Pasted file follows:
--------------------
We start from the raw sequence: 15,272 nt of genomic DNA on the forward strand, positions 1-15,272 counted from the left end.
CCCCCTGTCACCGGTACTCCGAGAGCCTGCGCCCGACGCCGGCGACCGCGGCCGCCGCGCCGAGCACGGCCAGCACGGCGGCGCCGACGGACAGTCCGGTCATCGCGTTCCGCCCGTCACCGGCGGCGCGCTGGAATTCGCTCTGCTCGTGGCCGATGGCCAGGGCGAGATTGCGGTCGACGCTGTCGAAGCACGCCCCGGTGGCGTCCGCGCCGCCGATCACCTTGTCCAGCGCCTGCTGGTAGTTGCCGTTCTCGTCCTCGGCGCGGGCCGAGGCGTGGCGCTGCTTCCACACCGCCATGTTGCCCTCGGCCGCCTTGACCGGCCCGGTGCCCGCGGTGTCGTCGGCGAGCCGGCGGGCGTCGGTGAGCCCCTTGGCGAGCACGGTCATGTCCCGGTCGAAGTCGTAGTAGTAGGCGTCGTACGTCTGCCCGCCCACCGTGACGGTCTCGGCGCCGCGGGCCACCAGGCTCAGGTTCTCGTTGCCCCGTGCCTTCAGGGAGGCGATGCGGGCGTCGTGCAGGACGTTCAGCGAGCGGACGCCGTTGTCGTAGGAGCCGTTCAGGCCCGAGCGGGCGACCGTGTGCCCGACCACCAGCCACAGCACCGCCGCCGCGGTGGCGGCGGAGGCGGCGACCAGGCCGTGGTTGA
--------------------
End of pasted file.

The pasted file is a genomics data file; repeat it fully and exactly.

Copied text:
We start from the raw sequence: 15,272 nt of genomic DNA on the forward strand, positions 1-15,272 counted from the left end.
CCCCCTGTCACCGGTACTCCGAGAGCCTGCGCCCGACGCCGGCGACCGCGGCCGCCGCGCCGAGCACGGCCAGCACGGCGGCGCCGACGGACAGTCCGGTCATCGCGTTCCGCCCGTCACCGGCGGCGCGCTGGAATTCGCTCTGCTCGTGGCCGATGGCCAGGGCGAGATTGCGGTCGACGCTGTCGAAGCACGCCCCGGTGGCGTCCGCGCCGCCGATCACCTTGTCCAGCGCCTGCTGGTAGTTGCCGTTCTCGTCCTCGGCGCGGGCCGAGGCGTGGCGCTGCTTCCACACCGCCATGTTGCCCTCGGCCGCCTTGACCGGCCCGGTGCCCGCGGTGTCGTCGGCGAGCCGGCGGGCGTCGGTGAGCCCCTTGGCGAGCACGGTCATGTCCCGGTCGAAGTCGTAGTAGTAGGCGTCGTACGTCTGCCCGCCCACCGTGACGGTCTCGGCGCCGCGGGCCACCAGGCTCAGGTTCTCGTTGCCCCGTGCCTTCAGGGAGGCGATGCGGGCGTCGTGCAGGACGTTCAGCGAGCGGACGCCGTTGTCGTAGGAGCCGTTCAGGCCCGAGCGGGCGACCGTGTGCCCGACCACCAGCCACAGCACCGCCGCCGCGGTGGCGGCGGAGGCGGCGACCAGGCCGTGGTTGA